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MailTribune.com
  • Slow road for Brammo's Enertia

    But founder optimistic about motorcycle's eventual worldwide sale and appeal
  • ASHLAND — Craig Bramscher wishes he could fast forward to the day Best Buy stores across the globe had his Brammo Enertia electric motorcycles in stock for avid riders.
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    • Local Best Buy will carry Enertia
      Medford's Best Buy store, scheduled to open in August in the Poplar Square shopping center, will include an electric vehicle showroom.
      Adroit Construction of Ashland is performing the $1.1 milli...
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      Local Best Buy will carry Enertia
      Medford's Best Buy store, scheduled to open in August in the Poplar Square shopping center, will include an electric vehicle showroom.

      Adroit Construction of Ashland is performing the $1.1 million-plus makeover of the former Joe's Outdoor Sports & More. According to the Medford Building Department, the remodeled store will cover 52,720 square feet.

      "The race track is usually right at the front of the store," said Brammo founder Craig Bramscher.
  • ASHLAND — Craig Bramscher wishes he could fast forward to the day Best Buy stores across the globe had his Brammo Enertia electric motorcycles in stock for avid riders.
    Patience, however, is the watchword as expected and unexpected obstacles are cleared from the mass-marketing road.
    After raising $10 million two years ago — primarily from Best Buy Capital and Chrysalix Energy Ventures — Brammo now has the Enertia in production. A second round of investment is under way, the Brammo founder said, which will push the bike's reach to Europe and Asia and set the stage for an eventual public offering.
    "With spring and summer coming up, we're anxious to get the bikes into more stores," Bramscher said. "Essentially, (Best Buy) is in the same boat, they want to get to 50 stores as fast as they can. They have more than Brammo Enertias, like scooters and other products."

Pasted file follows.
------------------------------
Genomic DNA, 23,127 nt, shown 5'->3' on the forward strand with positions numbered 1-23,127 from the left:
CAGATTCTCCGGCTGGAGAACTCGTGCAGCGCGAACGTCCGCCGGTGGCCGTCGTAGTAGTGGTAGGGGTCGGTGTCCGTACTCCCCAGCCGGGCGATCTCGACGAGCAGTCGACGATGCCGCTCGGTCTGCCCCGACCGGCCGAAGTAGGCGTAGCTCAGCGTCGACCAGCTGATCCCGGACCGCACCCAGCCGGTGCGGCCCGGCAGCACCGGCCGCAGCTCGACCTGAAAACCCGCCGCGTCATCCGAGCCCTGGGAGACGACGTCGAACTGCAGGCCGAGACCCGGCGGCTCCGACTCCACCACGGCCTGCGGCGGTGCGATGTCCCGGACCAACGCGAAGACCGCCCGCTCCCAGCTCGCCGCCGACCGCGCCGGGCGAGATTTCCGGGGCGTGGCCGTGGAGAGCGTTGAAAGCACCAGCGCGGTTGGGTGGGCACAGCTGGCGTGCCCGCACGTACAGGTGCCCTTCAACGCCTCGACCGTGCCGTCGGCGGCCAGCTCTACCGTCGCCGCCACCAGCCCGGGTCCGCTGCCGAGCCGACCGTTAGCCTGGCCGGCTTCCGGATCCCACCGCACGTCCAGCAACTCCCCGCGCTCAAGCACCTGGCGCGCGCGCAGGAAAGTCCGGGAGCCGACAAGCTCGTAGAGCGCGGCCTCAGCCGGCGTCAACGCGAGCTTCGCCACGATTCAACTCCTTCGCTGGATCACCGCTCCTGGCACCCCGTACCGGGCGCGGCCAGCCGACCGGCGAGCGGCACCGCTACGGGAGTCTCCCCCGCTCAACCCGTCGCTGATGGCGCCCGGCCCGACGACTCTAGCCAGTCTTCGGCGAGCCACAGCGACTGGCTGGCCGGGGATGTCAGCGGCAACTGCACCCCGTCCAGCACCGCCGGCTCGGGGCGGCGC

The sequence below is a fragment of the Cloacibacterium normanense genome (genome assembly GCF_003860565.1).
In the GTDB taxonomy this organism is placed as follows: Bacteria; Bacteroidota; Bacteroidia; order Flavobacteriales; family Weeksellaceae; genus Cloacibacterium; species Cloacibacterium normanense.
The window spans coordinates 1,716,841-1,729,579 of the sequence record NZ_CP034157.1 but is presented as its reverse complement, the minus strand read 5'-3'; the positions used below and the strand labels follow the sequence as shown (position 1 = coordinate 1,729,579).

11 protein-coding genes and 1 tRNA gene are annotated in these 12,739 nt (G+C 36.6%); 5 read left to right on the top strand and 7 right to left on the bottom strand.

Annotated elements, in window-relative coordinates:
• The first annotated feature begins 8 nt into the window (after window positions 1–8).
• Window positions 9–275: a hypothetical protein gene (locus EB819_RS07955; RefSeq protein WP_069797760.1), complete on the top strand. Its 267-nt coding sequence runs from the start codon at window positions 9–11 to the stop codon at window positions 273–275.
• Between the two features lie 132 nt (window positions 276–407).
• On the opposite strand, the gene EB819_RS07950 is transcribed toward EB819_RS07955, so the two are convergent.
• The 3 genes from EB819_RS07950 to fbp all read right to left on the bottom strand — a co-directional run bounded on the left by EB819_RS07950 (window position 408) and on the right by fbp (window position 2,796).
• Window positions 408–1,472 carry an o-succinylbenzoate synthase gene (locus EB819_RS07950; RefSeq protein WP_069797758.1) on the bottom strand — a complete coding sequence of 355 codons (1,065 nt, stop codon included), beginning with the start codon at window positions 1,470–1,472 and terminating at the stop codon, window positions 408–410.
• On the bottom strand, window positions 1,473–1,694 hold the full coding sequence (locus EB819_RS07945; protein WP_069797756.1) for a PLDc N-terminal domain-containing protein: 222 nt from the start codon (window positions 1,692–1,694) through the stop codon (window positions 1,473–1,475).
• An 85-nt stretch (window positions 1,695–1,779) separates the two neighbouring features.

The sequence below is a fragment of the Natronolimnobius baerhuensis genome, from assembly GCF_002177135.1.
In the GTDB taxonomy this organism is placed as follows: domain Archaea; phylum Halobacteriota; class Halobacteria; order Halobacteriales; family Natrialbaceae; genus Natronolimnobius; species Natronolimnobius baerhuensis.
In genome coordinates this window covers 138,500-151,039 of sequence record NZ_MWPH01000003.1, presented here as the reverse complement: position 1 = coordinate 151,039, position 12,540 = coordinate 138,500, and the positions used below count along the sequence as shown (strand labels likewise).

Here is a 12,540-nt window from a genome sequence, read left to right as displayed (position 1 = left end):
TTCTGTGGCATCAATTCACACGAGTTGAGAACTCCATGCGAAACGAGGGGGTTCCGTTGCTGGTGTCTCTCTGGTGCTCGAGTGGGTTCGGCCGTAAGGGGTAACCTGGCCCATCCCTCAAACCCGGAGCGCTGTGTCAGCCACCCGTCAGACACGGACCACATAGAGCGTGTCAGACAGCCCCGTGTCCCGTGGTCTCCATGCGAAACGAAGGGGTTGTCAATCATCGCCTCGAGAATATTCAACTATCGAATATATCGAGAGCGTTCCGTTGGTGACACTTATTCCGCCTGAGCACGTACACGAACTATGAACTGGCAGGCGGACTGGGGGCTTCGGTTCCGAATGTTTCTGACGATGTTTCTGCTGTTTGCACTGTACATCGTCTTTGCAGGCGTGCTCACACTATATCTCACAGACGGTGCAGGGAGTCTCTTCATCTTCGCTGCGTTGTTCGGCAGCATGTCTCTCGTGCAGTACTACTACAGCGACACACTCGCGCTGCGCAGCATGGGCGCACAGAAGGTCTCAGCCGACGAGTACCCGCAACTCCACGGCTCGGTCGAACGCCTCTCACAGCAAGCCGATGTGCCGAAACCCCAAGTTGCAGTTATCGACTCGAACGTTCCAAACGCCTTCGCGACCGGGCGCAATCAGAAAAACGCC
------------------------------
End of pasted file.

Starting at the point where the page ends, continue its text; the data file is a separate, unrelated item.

The company began what Bramscher calls "pilot production" last August with just a "few hundred" bikes shipped from the Ashland factory on Clover Lane.
    One of the early discoveries was that the Enertias could be constructed faster than anticipated — and more economically.
    After originally putting a retail tag of $11,995 on the bikes, Brammo decided it could make money retailing them for $7,995.
    Although Best Buy committed millions of dollars to the project, to date there are just six stores stocking Enertias — two in Southern California, two in the Bay Area and two in Portland.
    "We're behind where I thought we'd be," said Bramscher, who hoped to see 50 stores carrying Enertias by now. "In a perfect world, I would have loved to have had more stores by spring, but we completely understand why."
    Selling electric-powered vehicles in a store rather than at a stand-alone dealership sometimes leaves local government officials scratching their heads.
    "The laws for opening up dealerships at Best Buy stores are different in every state and even county and city rules vary," Bramscher said. "There are some zoning issues where it just doesn't make sense. City governments have never been asked if it was OK to sell motorcycles in consumer electronics stores, but they are mostly supportive with our long-term ideas."
    While zoning issues are worked out, Bramscher sees a second part of the equation adding up to an eventual sales boon. States across the union offer tax incentives for electric vehicles. The California Air Resources Board has a $1,500 rebate in place, lowering the Enertia's cost there. In Colorado, tax incentives bring the final cost to $3,995. Oregon has a $1,500 incentive.
    "In some states, it's 50 percent of the cost of the vehicle," he said.
    There are 33 employees on hand at the moment, little more than 10 percent of the number Bramscher envisions during peak production.
    "It took longer than anticipated to raise the Series A (first round) of investment, but after funding we delivered the first bike almost to the day," he said.
    It's been a challenging time to raise capital, he said, but the nature of the product has attracted international interest.
    With more investors comes diminished control over the company.
    "Hopefully we pick the right people that add more to the business than anything else," Bramscher admitted. "You do give away some of the company, but you do grow the business.
    He said despite the difficult climate for raising funds, Brammo has received considerable interest, including a "strategic partner investment" that Bramscher was not ready to discuss in detail.
    The bike itself had to have some minor alterations — the size of the license plate holder and angle of the low-beam headlight for example — to gain certification in Europe.
    "Best Buy has stores in the United Kingdom, so that's our first beachhead in Europe," Bramscher said.
    Doors in Hong Kong and Singapore also have been opened by the involvement of actor Jackie Chan, who operates an electric vehicle distribution business is Asia.
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